When the Tea Party can agree with the ACLU, maybe there is hope for salvaging the last remaining vestiges of private liberty.
“Don’t Touch My Junk!” has replaced “Don’t Taze Me, Bro!” as our new rallying cry. In the airline industry’s never ending duck walk to a national police state, the US has crossed The Rubicon. When airplane passengers are forced to choose between going through full body x-ray scanners or being groped by a federal agent, we have crashed all the barriers of reason and common sense.
Which is why the comment by Homeland Security Department Secretary, Janet Napolitano, after hearing the public’s outrage, should be the quote of the year, “I really want to say, look, let’s be realistic and use our common sense.” The Secretary does not realize the obvious—- continuing and accelerating Bush security policies prohibit the use of common sense because for the eight years George W. Bush was president, common sense was like WMD in Iraq——it was not to be found.
Ninety pound grannies being hoisted out of wheel chairs to be scanned by metal detector wands——for our protection. Mothers being made to drink their own breast milk——for our protection. Eighty year old veterans, with steel plates in their hips being patted down for setting off metal detectors ——for our protection. Traumatized two-year olds being placed in glass puffer machines while their sobbing parents watched——-for our protection. Shoe removal. Clothing removal. Liquid bans. Jewelry removal. Scanning, puffing, searching, touching— our bodies and our possessions——- all for our protection. Or so we were told.
But this week, the ridiculous evolved into the reprehensible—a breast cancer survivor was forced to show a TSA agent her prosthetic breast—- flyers had to publicly display their colostomy bags, men to watch their daughters and wives being groped by TSA agents, children watched their parents being felt up. The most personal of intrusions, from total strangers, we were told once again, was for our protection.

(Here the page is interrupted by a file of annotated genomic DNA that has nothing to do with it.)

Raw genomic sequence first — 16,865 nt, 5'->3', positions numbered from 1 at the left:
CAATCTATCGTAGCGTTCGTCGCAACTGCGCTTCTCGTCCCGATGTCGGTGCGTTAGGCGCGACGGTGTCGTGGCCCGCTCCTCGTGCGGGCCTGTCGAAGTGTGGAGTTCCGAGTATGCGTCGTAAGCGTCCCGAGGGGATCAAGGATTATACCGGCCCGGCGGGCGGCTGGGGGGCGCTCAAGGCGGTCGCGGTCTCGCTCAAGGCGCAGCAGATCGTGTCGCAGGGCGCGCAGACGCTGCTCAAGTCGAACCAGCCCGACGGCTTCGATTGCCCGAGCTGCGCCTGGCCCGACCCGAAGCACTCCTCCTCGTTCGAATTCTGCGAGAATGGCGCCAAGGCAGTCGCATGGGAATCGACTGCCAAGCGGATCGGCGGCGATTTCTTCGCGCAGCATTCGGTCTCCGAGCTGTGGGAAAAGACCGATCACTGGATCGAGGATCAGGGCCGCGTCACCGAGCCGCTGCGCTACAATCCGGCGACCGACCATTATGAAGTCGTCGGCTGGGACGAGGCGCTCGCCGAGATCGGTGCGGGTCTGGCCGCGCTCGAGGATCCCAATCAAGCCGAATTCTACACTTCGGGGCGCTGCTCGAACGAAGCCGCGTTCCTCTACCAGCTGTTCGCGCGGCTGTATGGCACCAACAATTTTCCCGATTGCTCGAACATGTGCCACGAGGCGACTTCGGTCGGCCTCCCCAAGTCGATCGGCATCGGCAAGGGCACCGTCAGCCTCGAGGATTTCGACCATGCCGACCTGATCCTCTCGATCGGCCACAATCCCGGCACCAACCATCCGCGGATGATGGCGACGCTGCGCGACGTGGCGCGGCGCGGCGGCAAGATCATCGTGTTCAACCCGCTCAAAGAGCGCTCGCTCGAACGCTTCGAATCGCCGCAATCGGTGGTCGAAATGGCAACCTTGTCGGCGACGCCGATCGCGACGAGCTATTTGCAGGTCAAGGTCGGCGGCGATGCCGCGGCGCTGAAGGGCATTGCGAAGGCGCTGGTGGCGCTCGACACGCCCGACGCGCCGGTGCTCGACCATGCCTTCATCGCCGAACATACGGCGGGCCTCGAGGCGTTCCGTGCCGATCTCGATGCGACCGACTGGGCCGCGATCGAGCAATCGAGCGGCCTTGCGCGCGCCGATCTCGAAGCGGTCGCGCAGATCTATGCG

For the federal government to assume that every person boarding a plane is equally likely to blow it up is patently knee jerk and reactive. The security measures we currently use were in place when one man was able to board a plane with explosives in his shoe. Our reaction? Everyone must take off their shoes!
Flyers removed their shoes at airports when a ring of terrorists were busted in a London flat for attempting to make liquid explosives. Our reaction? Everyone must be limited to three ounce liquid containers in a quart-size plastic bag! (Interestingly, passengers can now buy all the liquid they want after they go through the checkpoint and can bring it on board.) Travelers here were complying with security measures when a man boarded a Detroit bound plane in Amsterdam with explosives in his underwear. Our reaction? Everyone must be body scanned! It’s a good thing the guy wasn’t naked with explosives in his anus! Taken to its logical conclusion, the next reaction will be for TSA agents to glove up with KY jelly for without doubt, a terrorist somewhere in the world has already figured out how to make a suppository filled with explosive chemicals.
How do we stop racing down this inherently absurd road where every security measure involves a retreat from not only our civil liberties, but all boundaries of decency? Where does the insanity end?
It is time to listen to people like Isaac Yeffet, a New Jersey security business owner and former anti-terrorism specialist for the Israeli secret service who ran El Al Airlines for years. In a television interview this week, Mr. Yeffet pointed out the travesty of the US system and stated that technological measures used here are not only useless, but actually work as a detriment to our security. He called for a complete screening transformation by implementing the use of better employee training, eye-to-eye communications with customers, and questioning of passengers. These sensible measures have worked in Israel for years.
It is time for city officials across the country to listen to New York City councilman David Greenfield, who has proposed legislation that bans the use of all body scanners in New York City airports because they have been proven by outside security firms to not only be ineffectual, but downright dangerous.
It is time for us to wake up and realize that Americans are having their fourth amendment rights violated by unreasonable searches and the lawsuits that will ensue could further threaten our economy by forcing more airlines to go broke.
It is time to redeem that precious commodity called Common Sense. As Benjamin Franklin once stated, “Those who desire to give up freedom in order to gain security, will not have, nor do they deserve, either one.” The use of body scanners give us neither.